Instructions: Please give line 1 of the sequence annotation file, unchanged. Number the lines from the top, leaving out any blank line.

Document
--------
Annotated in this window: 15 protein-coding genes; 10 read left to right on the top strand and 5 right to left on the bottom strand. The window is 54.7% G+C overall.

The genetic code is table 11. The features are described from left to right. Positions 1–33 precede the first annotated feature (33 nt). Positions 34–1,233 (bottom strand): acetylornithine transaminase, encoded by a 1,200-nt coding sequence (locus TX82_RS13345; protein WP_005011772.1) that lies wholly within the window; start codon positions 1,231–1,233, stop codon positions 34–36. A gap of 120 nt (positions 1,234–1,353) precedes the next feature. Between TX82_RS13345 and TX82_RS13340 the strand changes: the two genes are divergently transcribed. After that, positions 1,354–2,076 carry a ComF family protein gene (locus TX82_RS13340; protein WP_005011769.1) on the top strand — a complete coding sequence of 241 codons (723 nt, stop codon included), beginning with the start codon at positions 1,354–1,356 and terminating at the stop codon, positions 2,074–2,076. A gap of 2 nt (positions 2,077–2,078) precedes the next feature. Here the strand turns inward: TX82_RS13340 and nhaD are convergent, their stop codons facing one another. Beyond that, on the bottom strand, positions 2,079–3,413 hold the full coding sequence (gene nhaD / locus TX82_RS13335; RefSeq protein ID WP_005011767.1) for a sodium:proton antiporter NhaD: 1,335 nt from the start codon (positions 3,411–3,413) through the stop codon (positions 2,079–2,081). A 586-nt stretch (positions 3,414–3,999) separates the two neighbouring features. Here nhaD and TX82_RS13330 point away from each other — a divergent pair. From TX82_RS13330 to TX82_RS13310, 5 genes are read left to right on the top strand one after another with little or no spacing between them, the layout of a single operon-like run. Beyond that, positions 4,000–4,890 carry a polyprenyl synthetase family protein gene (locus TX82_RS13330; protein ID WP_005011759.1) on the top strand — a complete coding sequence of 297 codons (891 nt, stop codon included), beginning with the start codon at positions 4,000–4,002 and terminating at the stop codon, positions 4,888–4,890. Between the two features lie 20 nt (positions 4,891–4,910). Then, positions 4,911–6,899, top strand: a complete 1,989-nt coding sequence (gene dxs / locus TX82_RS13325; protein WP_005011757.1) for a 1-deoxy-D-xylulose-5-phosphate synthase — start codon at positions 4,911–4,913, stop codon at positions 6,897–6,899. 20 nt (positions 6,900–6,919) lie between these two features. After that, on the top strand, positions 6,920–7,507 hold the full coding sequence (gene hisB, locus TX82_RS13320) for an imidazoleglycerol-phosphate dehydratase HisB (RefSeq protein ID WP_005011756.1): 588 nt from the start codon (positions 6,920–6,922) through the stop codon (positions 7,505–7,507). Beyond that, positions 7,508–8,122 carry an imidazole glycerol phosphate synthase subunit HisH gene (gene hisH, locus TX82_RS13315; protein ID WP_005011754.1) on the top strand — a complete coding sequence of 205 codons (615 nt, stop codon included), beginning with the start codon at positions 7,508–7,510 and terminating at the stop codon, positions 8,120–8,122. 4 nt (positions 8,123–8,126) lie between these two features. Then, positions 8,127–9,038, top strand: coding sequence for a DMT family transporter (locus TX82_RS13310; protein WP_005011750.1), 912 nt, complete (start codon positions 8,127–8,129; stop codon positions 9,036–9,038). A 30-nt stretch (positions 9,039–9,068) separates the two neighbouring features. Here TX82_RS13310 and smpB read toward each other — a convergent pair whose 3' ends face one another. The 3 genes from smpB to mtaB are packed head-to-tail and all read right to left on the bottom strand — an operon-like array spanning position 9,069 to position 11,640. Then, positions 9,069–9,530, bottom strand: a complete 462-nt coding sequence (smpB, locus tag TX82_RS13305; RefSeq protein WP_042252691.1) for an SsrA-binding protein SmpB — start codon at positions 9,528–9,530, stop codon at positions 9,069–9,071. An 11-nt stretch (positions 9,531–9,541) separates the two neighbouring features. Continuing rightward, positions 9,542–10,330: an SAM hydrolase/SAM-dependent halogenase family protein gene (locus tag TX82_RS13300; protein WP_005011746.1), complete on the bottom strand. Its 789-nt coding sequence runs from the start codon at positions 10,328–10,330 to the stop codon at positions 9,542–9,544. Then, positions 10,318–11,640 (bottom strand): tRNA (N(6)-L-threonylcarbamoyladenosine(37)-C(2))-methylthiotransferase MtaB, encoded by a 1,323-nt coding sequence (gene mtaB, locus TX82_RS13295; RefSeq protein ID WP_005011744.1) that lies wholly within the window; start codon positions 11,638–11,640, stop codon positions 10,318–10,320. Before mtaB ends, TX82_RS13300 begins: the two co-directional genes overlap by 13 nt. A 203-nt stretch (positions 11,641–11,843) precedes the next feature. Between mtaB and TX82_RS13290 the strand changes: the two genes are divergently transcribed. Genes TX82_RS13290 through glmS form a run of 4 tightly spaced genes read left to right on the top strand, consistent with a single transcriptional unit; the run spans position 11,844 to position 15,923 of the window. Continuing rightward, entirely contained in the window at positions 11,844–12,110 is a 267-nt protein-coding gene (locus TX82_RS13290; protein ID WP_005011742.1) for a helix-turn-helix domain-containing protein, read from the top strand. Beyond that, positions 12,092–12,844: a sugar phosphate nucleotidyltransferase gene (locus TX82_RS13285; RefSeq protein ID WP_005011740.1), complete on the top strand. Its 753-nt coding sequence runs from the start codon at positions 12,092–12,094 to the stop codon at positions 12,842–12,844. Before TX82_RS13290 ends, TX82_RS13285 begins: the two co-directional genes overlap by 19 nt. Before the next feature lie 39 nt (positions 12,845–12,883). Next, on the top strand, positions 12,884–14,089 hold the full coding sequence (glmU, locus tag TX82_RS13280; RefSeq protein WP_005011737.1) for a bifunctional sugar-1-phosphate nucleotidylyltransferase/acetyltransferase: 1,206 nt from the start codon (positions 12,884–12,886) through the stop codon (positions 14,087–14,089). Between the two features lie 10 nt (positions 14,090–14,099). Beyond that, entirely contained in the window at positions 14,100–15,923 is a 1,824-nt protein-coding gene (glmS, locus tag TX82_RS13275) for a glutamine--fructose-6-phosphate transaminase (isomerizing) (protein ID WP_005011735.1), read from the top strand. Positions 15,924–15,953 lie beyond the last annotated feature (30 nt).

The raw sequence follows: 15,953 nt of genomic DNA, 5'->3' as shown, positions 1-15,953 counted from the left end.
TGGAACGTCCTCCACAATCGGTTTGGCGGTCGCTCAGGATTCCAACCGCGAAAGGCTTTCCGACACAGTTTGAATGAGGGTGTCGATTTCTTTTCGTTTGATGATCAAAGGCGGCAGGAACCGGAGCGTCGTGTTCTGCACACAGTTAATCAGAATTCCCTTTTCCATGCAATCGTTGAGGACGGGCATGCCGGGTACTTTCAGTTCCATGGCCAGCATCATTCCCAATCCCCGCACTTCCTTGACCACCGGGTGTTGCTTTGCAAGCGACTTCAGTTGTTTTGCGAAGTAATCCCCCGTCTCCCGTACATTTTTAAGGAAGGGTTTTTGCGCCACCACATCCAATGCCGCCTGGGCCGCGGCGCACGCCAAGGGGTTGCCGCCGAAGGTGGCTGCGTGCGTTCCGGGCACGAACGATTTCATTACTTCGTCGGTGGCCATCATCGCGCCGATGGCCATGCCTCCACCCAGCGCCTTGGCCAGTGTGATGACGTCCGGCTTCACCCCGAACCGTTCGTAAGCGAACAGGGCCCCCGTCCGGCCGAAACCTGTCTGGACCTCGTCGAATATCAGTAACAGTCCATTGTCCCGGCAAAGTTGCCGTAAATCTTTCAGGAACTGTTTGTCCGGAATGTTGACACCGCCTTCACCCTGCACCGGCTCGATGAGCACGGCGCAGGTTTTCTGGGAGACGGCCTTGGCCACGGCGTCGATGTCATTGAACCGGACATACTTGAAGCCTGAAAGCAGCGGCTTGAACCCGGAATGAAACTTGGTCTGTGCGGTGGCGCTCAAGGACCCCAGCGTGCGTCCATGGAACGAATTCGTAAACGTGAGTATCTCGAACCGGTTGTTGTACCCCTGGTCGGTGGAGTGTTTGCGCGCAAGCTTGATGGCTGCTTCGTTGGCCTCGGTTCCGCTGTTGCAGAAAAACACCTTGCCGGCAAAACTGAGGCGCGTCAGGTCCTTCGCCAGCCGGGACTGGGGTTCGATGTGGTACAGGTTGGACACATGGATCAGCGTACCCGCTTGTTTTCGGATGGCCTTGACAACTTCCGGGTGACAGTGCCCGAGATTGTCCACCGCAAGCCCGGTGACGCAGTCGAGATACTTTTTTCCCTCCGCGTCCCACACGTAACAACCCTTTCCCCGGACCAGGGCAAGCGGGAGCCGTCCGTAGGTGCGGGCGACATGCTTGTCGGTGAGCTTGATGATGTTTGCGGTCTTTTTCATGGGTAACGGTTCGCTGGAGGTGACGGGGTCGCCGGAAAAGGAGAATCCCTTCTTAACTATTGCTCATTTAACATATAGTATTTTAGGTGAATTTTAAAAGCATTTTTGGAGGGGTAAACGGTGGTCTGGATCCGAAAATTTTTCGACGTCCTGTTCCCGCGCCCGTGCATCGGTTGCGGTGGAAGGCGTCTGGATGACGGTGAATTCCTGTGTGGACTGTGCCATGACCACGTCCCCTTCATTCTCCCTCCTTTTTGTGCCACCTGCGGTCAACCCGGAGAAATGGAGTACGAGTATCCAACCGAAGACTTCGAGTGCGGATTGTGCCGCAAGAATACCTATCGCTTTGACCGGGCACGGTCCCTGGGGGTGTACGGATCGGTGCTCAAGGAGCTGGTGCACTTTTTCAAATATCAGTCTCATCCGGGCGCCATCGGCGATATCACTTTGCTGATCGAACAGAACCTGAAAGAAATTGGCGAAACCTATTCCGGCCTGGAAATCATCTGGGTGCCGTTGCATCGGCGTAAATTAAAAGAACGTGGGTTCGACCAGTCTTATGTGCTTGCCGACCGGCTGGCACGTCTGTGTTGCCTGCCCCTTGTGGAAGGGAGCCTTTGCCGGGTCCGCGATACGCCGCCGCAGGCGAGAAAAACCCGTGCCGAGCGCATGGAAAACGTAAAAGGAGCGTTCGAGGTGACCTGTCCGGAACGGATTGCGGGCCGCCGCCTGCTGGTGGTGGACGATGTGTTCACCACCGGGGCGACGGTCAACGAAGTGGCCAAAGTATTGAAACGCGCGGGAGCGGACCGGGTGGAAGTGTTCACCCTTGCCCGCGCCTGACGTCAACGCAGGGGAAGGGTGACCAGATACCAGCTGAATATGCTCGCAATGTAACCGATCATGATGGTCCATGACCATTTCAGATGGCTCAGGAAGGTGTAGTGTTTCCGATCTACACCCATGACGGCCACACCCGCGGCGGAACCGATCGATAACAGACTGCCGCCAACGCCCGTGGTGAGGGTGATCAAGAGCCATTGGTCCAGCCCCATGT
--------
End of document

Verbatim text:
Annotated in this window: 15 protein-coding genes; 10 read left to right on the top strand and 5 right to left on the bottom strand. The window is 54.7% G+C overall.